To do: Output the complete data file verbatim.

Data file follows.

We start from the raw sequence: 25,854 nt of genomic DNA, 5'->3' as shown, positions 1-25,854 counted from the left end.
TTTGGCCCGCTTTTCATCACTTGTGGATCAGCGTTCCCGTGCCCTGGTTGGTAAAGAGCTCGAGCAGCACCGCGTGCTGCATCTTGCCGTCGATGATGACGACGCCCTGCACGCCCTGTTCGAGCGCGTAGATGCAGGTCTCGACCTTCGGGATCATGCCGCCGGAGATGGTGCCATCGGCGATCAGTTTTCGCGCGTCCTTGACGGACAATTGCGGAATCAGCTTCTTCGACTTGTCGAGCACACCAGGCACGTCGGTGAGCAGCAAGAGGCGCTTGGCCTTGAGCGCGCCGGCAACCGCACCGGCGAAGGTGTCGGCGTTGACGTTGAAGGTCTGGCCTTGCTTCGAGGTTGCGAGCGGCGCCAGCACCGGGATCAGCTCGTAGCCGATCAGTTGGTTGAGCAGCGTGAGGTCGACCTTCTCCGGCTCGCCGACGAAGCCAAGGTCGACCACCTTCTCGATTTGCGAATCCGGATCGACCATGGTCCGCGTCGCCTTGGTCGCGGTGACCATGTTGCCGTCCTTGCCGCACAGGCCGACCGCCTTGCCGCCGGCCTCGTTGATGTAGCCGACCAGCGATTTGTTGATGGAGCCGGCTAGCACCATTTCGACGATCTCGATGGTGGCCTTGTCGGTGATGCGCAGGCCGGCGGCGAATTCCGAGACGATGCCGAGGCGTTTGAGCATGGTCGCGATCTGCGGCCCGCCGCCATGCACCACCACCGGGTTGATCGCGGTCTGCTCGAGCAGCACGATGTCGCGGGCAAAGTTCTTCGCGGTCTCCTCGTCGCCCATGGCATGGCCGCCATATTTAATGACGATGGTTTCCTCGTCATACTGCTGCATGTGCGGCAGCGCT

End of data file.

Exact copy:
We start from the raw sequence: 25,854 nt of genomic DNA, 5'->3' as shown, positions 1-25,854 counted from the left end.
TTTGGCCCGCTTTTCATCACTTGTGGATCAGCGTTCCCGTGCCCTGGTTGGTAAAGAGCTCGAGCAGCACCGCGTGCTGCATCTTGCCGTCGATGATGACGACGCCCTGCACGCCCTGTTCGAGCGCGTAGATGCAGGTCTCGACCTTCGGGATCATGCCGCCGGAGATGGTGCCATCGGCGATCAGTTTTCGCGCGTCCTTGACGGACAATTGCGGAATCAGCTTCTTCGACTTGTCGAGCACACCAGGCACGTCGGTGAGCAGCAAGAGGCGCTTGGCCTTGAGCGCGCCGGCAACCGCACCGGCGAAGGTGTCGGCGTTGACGTTGAAGGTCTGGCCTTGCTTCGAGGTTGCGAGCGGCGCCAGCACCGGGATCAGCTCGTAGCCGATCAGTTGGTTGAGCAGCGTGAGGTCGACCTTCTCCGGCTCGCCGACGAAGCCAAGGTCGACCACCTTCTCGATTTGCGAATCCGGATCGACCATGGTCCGCGTCGCCTTGGTCGCGGTGACCATGTTGCCGTCCTTGCCGCACAGGCCGACCGCCTTGCCGCCGGCCTCGTTGATGTAGCCGACCAGCGATTTGTTGATGGAGCCGGCTAGCACCATTTCGACGATCTCGATGGTGGCCTTGTCGGTGATGCGCAGGCCGGCGGCGAATTCCGAGACGATGCCGAGGCGTTTGAGCATGGTCGCGATCTGCGGCCCGCCGCCATGCACCACCACCGGGTTGATCGCGGTCTGCTCGAGCAGCACGATGTCGCGGGCAAAGTTCTTCGCGGTCTCCTCGTCGCCCATGGCATGGCCGCCATATTTAATGACGATGGTTTCCTCGTCATACTGCTGCATGTGCGGCAGCGCT